An irritating itch down the back of your neck? Searing midsummer heat? Of course, it can only be SysAdmin Day

Don't worry if one's loitering in your garden, it'll buzz off in a while

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It is the balmy midsummer day when they grow wings, fly about in the hot sun, and get stuck to every kind of food and beverage. Yes, today is SysAdmin Day.

Having spent the year cooped up in subterranean nests mindlessly following orders, sysadmins finally get their day in the sun. It all starts when the male and female sysadmins sprout wings and venture out on a "nuptial flight", seeking sysadmins from other colonies to mate with.

Up and down the country, humans enjoying the outdoors will see sysadmins in flight, the virgin queens mating with males, only to land and start empires of their own. They will lose their wings and sometimes can be seen wandering around looking for a new place to call home.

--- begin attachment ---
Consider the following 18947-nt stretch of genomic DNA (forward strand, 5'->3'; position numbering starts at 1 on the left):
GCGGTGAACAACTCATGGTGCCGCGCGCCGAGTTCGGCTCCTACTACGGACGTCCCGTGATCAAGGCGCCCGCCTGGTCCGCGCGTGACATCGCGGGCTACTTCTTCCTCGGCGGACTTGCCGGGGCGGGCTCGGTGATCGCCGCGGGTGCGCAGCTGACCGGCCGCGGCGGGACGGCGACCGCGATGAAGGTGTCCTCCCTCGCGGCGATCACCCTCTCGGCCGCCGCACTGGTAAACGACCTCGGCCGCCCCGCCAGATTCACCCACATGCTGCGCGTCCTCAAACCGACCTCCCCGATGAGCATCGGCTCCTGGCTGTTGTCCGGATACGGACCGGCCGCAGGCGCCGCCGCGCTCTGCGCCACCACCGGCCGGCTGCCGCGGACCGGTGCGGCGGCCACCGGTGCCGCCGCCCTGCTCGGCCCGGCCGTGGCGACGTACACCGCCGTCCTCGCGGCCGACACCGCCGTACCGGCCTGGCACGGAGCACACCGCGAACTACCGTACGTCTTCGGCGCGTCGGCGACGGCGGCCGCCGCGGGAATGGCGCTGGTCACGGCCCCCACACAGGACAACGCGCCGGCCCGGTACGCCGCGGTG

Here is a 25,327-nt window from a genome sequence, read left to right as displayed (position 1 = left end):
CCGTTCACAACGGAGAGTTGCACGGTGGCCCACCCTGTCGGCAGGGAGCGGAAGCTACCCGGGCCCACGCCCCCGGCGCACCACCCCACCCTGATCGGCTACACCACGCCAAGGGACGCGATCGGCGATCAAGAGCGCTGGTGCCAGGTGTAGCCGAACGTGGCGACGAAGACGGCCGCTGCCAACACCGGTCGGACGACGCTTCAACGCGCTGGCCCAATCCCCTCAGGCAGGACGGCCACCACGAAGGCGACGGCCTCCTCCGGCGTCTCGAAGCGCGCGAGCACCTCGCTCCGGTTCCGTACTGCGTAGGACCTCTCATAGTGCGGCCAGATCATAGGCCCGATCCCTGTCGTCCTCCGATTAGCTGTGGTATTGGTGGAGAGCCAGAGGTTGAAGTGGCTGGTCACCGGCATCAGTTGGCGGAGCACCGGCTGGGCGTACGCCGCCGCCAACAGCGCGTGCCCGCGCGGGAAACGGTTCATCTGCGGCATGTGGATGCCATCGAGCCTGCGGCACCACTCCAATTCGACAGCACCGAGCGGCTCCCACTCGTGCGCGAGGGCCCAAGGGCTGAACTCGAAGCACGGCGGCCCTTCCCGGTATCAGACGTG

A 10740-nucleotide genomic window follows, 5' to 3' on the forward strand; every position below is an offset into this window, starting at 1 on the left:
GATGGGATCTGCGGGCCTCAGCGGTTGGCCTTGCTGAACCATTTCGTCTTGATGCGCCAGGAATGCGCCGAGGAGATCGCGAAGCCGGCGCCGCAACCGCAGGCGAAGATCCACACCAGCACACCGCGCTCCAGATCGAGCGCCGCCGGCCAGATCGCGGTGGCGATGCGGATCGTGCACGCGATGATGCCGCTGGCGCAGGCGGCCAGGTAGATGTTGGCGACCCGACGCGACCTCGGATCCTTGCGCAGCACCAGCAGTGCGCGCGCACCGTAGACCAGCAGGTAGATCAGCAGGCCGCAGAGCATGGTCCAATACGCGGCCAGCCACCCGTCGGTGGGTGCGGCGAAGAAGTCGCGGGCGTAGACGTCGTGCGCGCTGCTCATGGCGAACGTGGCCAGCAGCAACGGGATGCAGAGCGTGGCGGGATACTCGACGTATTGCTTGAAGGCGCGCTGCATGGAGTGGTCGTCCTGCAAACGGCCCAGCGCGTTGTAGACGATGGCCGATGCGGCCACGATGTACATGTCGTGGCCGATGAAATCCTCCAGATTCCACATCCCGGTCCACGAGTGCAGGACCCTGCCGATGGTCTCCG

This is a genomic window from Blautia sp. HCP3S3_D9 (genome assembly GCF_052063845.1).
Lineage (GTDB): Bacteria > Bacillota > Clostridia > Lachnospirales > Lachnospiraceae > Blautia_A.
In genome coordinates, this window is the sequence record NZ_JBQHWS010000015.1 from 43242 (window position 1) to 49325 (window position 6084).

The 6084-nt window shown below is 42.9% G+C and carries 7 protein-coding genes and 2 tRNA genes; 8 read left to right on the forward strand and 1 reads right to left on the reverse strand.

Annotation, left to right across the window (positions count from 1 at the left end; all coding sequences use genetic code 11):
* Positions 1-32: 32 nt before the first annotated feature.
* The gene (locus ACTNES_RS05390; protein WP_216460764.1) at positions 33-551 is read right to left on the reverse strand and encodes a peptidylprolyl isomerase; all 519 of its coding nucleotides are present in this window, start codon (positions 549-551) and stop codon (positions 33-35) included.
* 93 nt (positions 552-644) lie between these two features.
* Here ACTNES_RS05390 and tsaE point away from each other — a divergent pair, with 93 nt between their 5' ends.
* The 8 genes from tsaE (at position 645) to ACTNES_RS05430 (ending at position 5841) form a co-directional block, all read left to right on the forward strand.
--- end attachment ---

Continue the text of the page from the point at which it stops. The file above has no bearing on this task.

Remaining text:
So sudden is their emergence from their dark, sweaty nests that swarms of sysadmins can appear to materialise as if from nowhere and begin to irritate and bamboozle those merely trying to complete the perfunctory day-to-day tasks. An irritating itch down the back of your neck? It's probably a sysadmin lost on its way to find a mate.

Colonies of sysadmins have a single queen and typically around 5,000 workers, although there can be as many as 15,000. Most of the sysadmins you see are workers.

A sysadmin day usually occurs when a spell of wet weather is followed by hot humid weather. They only fly when the temperature is above 13°C (55.4°F) and when the wind speed is less than 6.3 metres per second, but overall sysadmins like it calm and warm.

Sysadmins are not harmful so if some emerge in your garden or elsewhere it is advisable to leave them alone as they'll disappear or fly off within a few hours.

SysAdmin Day is real, although not as we describe it. It is an event to show your appreciation for all the people who keep IT systems up and running.

Buy them pizza, beer or just say something nice. Follow the Twitter feed here.

Flying ant day is, of course, a myth. They emerge and mate throughout the summer. ®

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